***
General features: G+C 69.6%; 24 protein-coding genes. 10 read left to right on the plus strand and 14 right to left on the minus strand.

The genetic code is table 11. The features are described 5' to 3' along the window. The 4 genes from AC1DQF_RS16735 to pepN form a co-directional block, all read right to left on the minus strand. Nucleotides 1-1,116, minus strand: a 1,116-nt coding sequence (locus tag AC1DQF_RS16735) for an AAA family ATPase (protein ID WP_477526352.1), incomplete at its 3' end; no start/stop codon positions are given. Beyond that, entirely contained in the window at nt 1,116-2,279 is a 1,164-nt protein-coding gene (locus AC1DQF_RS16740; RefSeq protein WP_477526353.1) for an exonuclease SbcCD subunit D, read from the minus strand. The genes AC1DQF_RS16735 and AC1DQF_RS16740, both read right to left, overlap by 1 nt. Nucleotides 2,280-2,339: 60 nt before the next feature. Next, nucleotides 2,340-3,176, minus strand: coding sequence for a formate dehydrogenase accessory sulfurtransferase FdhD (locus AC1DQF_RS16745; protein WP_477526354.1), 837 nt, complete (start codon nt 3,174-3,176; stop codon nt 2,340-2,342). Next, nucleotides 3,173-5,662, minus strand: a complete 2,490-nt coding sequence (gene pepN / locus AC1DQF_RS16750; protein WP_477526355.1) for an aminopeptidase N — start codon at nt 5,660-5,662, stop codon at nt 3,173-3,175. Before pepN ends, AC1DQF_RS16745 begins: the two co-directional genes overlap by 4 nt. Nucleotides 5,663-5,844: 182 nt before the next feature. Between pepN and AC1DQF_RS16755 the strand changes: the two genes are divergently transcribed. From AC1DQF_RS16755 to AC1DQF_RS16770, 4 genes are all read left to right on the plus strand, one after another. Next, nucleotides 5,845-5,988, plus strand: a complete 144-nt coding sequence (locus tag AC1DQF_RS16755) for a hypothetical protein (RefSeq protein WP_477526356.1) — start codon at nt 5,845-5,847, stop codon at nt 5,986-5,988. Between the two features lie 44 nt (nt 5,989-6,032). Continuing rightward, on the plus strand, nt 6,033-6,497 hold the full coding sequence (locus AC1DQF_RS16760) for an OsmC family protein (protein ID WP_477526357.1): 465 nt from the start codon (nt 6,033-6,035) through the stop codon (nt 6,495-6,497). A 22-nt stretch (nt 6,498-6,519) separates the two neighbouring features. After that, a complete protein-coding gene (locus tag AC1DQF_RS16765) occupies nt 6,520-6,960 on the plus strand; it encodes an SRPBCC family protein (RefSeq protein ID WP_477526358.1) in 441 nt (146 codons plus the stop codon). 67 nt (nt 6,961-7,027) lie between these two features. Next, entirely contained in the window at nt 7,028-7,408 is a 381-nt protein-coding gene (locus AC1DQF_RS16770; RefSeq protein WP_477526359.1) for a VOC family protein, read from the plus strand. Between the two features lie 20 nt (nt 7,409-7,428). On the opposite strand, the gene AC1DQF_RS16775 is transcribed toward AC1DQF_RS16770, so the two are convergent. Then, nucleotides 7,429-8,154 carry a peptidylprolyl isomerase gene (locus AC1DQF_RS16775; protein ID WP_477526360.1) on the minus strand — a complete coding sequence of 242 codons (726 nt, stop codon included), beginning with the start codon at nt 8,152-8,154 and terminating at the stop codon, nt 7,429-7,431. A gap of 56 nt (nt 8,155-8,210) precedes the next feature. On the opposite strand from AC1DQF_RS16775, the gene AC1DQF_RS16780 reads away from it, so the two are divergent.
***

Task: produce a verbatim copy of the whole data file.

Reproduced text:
General features: G+C 69.6%; 24 protein-coding genes. 10 read left to right on the plus strand and 14 right to left on the minus strand.

The genetic code is table 11. The features are described 5' to 3' along the window. The 4 genes from AC1DQF_RS16735 to pepN form a co-directional block, all read right to left on the minus strand. Nucleotides 1-1,116, minus strand: a 1,116-nt coding sequence (locus tag AC1DQF_RS16735) for an AAA family ATPase (protein ID WP_477526352.1), incomplete at its 3' end; no start/stop codon positions are given. Beyond that, entirely contained in the window at nt 1,116-2,279 is a 1,164-nt protein-coding gene (locus AC1DQF_RS16740; RefSeq protein WP_477526353.1) for an exonuclease SbcCD subunit D, read from the minus strand. The genes AC1DQF_RS16735 and AC1DQF_RS16740, both read right to left, overlap by 1 nt. Nucleotides 2,280-2,339: 60 nt before the next feature. Next, nucleotides 2,340-3,176, minus strand: coding sequence for a formate dehydrogenase accessory sulfurtransferase FdhD (locus AC1DQF_RS16745; protein WP_477526354.1), 837 nt, complete (start codon nt 3,174-3,176; stop codon nt 2,340-2,342). Next, nucleotides 3,173-5,662, minus strand: a complete 2,490-nt coding sequence (gene pepN / locus AC1DQF_RS16750; protein WP_477526355.1) for an aminopeptidase N — start codon at nt 5,660-5,662, stop codon at nt 3,173-3,175. Before pepN ends, AC1DQF_RS16745 begins: the two co-directional genes overlap by 4 nt. Nucleotides 5,663-5,844: 182 nt before the next feature. Between pepN and AC1DQF_RS16755 the strand changes: the two genes are divergently transcribed. From AC1DQF_RS16755 to AC1DQF_RS16770, 4 genes are all read left to right on the plus strand, one after another. Next, nucleotides 5,845-5,988, plus strand: a complete 144-nt coding sequence (locus tag AC1DQF_RS16755) for a hypothetical protein (RefSeq protein WP_477526356.1) — start codon at nt 5,845-5,847, stop codon at nt 5,986-5,988. Between the two features lie 44 nt (nt 5,989-6,032). Continuing rightward, on the plus strand, nt 6,033-6,497 hold the full coding sequence (locus AC1DQF_RS16760) for an OsmC family protein (protein ID WP_477526357.1): 465 nt from the start codon (nt 6,033-6,035) through the stop codon (nt 6,495-6,497). A 22-nt stretch (nt 6,498-6,519) separates the two neighbouring features. After that, a complete protein-coding gene (locus tag AC1DQF_RS16765) occupies nt 6,520-6,960 on the plus strand; it encodes an SRPBCC family protein (RefSeq protein ID WP_477526358.1) in 441 nt (146 codons plus the stop codon). 67 nt (nt 6,961-7,027) lie between these two features. Next, entirely contained in the window at nt 7,028-7,408 is a 381-nt protein-coding gene (locus AC1DQF_RS16770; RefSeq protein WP_477526359.1) for a VOC family protein, read from the plus strand. Between the two features lie 20 nt (nt 7,409-7,428). On the opposite strand, the gene AC1DQF_RS16775 is transcribed toward AC1DQF_RS16770, so the two are convergent. Then, nucleotides 7,429-8,154 carry a peptidylprolyl isomerase gene (locus AC1DQF_RS16775; protein ID WP_477526360.1) on the minus strand — a complete coding sequence of 242 codons (726 nt, stop codon included), beginning with the start codon at nt 8,152-8,154 and terminating at the stop codon, nt 7,429-7,431. A gap of 56 nt (nt 8,155-8,210) precedes the next feature. On the opposite strand from AC1DQF_RS16775, the gene AC1DQF_RS16780 reads away from it, so the two are divergent.